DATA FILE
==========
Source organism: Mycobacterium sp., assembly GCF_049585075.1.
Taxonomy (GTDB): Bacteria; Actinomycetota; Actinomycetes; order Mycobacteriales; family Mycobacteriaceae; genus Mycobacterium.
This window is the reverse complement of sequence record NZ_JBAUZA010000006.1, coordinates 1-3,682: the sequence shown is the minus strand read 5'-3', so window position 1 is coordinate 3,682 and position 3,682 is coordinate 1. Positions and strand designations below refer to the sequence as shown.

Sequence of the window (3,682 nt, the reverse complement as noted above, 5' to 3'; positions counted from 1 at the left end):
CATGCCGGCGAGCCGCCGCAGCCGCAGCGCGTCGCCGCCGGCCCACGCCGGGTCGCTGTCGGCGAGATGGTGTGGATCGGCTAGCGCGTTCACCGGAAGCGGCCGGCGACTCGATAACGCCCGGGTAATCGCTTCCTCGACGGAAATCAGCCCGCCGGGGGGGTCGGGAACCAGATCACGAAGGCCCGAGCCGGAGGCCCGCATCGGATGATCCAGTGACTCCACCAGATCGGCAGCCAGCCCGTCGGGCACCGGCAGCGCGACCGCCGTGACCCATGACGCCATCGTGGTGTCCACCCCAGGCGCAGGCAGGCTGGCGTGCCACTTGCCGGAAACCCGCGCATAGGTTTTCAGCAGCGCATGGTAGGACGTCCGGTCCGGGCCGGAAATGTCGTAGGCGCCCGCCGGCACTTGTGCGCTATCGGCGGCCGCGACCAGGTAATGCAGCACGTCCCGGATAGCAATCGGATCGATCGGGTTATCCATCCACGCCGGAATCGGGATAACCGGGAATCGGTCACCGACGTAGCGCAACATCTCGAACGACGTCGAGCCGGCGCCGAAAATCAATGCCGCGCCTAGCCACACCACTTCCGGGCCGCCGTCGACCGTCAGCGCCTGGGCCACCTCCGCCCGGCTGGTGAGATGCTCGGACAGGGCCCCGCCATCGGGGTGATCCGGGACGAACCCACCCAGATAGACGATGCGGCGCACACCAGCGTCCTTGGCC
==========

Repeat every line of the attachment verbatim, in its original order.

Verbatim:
Source organism: Mycobacterium sp., assembly GCF_049585075.1.
Taxonomy (GTDB): Bacteria; Actinomycetota; Actinomycetes; order Mycobacteriales; family Mycobacteriaceae; genus Mycobacterium.
This window is the reverse complement of sequence record NZ_JBAUZA010000006.1, coordinates 1-3,682: the sequence shown is the minus strand read 5'-3', so window position 1 is coordinate 3,682 and position 3,682 is coordinate 1. Positions and strand designations below refer to the sequence as shown.

Sequence of the window (3,682 nt, the reverse complement as noted above, 5' to 3'; positions counted from 1 at the left end):
CATGCCGGCGAGCCGCCGCAGCCGCAGCGCGTCGCCGCCGGCCCACGCCGGGTCGCTGTCGGCGAGATGGTGTGGATCGGCTAGCGCGTTCACCGGAAGCGGCCGGCGACTCGATAACGCCCGGGTAATCGCTTCCTCGACGGAAATCAGCCCGCCGGGGGGGTCGGGAACCAGATCACGAAGGCCCGAGCCGGAGGCCCGCATCGGATGATCCAGTGACTCCACCAGATCGGCAGCCAGCCCGTCGGGCACCGGCAGCGCGACCGCCGTGACCCATGACGCCATCGTGGTGTCCACCCCAGGCGCAGGCAGGCTGGCGTGCCACTTGCCGGAAACCCGCGCATAGGTTTTCAGCAGCGCATGGTAGGACGTCCGGTCCGGGCCGGAAATGTCGTAGGCGCCCGCCGGCACTTGTGCGCTATCGGCGGCCGCGACCAGGTAATGCAGCACGTCCCGGATAGCAATCGGATCGATCGGGTTATCCATCCACGCCGGAATCGGGATAACCGGGAATCGGTCACCGACGTAGCGCAACATCTCGAACGACGTCGAGCCGGCGCCGAAAATCAATGCCGCGCCTAGCCACACCACTTCCGGGCCGCCGTCGACCGTCAGCGCCTGGGCCACCTCCGCCCGGCTGGTGAGATGCTCGGACAGGGCCCCGCCATCGGGGTGATCCGGGACGAACCCACCCAGATAGACGATGCGGCGCACACCAGCGTCCTTGGCC